It should be a primary task of STEM educators, legislators, and all citizens to use the data which science produces to move from “know-how” to “do-now.” Otherwise, what is science for? We need to be out there at press conferences with our white lab coats, with our agronomy field clothes, declaring what we know, and engaging others in developing strategies to implement it.
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In her introduction to Into the Field: A Guide to Locally Focused Teaching, naturalist Ann Zwinger writes “Getting to know home is the most human and necessary of occupations. To give the power of observation to students is to give them something of infinite value and importance—something to do for the rest of their lives.”
This is what some have called “place-based education”—education that is connected to a place; education that will turn out citizens with deep appreciation of their region and a good sense of how to care for it. This is the context in which STEM education should be situated: producing citizens who understand the impact of their habits on other people and other lands, near and far. It’s what Wes Jackson calls a Homecoming education.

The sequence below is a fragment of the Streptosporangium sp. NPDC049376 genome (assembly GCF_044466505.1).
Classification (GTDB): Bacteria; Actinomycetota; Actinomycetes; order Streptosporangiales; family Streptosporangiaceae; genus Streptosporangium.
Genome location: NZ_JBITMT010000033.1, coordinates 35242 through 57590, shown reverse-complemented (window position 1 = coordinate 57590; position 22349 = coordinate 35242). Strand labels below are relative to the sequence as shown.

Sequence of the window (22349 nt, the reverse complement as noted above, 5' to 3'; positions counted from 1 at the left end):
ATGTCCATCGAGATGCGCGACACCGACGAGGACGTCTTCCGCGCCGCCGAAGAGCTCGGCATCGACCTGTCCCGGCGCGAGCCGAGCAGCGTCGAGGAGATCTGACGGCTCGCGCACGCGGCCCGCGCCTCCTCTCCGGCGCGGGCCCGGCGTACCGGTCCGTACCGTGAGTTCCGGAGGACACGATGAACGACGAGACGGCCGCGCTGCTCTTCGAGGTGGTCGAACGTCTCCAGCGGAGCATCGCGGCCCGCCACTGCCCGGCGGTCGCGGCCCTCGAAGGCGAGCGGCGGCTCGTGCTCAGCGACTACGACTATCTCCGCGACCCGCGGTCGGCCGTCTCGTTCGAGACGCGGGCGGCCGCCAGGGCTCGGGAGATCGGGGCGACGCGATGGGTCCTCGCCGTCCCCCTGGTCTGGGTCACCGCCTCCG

A couple of years ago, about 70 people from all over Iowa gathered at Iowa State Senator Dotzler’s home in Waterloo, from which we floated down the Cedar River for a few hours in our canoes and kayaks, to celebrate the treasures of this watershed and to reaffirm our commitment to its protection. It was a beautiful day, pelicans with nine-foot wingspans flew by; kingfishers were active, and a bald eagle posed for us on a nearby tree.
While this was a thoroughly terrestrial experience, I can also say that the frontiers of space exploration were—and are—right here with us. We’ve spent billions funding Mars landings and searching for water on the Red Planet, while we have water here, and an urgent need to protect it. Science has produced results we can and should put to practice in our region, today.
There is so much to do here, so much to pay attention to, so many mistakes to correct, so many legacies to appreciate which have come down to us from the generations who came before; so many streams to restore, so many neighborhoods to revitalize, so many ways to show our children and the world that it possible both to care for a region by leading sustainable and responsible lives.